When packing up to move our worldly possessions from Yorkshire down to France I sold or threw away a whole stack of magazines. But the Radio Times boxes, they remained untouched, save for some extra parcel tape. They were coming with us.

My Radio Times collection dates back from 1976 starting when, aged 14, I kept the family copy rather than let it go into the bin. At the time the magazines were, much to my mum’s annoyance, stored in the bottom of my wardrobe.

The run is patchy during 1976 and only complete from Easter 1977, save for those missing editions due to the 1980s print disputes. That’s about 1,800 copies. Recent eBay purchases have supplemented my archive with older editions. But with the BBC’s Genome project perhaps going public later this year will I be ditching the lot?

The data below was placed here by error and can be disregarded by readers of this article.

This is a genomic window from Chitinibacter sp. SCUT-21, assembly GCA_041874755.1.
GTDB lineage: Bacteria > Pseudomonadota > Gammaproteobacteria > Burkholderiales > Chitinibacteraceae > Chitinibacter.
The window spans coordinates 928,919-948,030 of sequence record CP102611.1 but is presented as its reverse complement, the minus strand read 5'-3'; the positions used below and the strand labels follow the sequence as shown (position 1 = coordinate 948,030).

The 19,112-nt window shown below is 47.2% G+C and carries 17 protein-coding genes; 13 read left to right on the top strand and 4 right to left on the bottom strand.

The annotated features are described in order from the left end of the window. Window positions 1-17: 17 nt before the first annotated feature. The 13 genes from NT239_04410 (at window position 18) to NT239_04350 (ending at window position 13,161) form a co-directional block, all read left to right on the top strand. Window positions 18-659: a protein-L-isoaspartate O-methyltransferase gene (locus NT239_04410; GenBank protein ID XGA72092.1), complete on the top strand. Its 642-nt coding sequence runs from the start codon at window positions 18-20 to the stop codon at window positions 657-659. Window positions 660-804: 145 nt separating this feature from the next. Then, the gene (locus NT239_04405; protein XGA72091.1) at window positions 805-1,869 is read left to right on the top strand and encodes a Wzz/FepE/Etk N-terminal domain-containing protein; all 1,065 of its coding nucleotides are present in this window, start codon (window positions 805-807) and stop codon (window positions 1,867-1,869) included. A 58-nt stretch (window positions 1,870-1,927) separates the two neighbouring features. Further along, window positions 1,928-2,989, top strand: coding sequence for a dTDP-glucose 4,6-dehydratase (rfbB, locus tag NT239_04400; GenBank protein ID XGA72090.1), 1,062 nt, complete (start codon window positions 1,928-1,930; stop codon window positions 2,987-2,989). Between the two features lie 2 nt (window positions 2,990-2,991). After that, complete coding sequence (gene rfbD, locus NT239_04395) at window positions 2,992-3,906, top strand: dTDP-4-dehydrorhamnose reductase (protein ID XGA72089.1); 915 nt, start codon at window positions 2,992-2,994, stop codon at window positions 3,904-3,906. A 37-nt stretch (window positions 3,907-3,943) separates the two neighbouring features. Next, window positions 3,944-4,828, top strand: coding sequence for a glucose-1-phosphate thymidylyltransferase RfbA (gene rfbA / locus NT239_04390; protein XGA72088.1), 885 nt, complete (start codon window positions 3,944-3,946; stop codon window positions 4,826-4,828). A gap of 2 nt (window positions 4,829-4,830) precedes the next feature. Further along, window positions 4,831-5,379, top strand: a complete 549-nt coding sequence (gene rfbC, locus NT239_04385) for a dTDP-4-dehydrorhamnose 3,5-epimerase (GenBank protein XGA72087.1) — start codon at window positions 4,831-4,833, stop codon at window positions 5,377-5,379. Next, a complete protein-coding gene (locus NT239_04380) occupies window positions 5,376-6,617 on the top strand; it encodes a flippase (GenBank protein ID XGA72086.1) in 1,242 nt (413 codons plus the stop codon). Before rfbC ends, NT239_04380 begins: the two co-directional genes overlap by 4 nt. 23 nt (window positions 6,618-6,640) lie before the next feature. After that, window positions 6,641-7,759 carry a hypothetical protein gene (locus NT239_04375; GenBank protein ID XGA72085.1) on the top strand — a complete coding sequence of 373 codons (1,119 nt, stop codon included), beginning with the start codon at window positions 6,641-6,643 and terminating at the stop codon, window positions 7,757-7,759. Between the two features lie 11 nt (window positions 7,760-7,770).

The Genome project scanned all the various editions of the Radio Times back to 1923 to create a fully searchable programme information database, ideal for radio and social historians or just the idly curious alike.  At first the project won’t be making the photos, articles, letters, adverts and that classic artwork available online, although the whole of the magazine will have been scanned. Using optical character recognition the software will build up the programme data to populate a screen similar to the existing schedules pages you see on the BBC radio and tv websites. I think I’ll be hanging onto the actual magazines for the moment.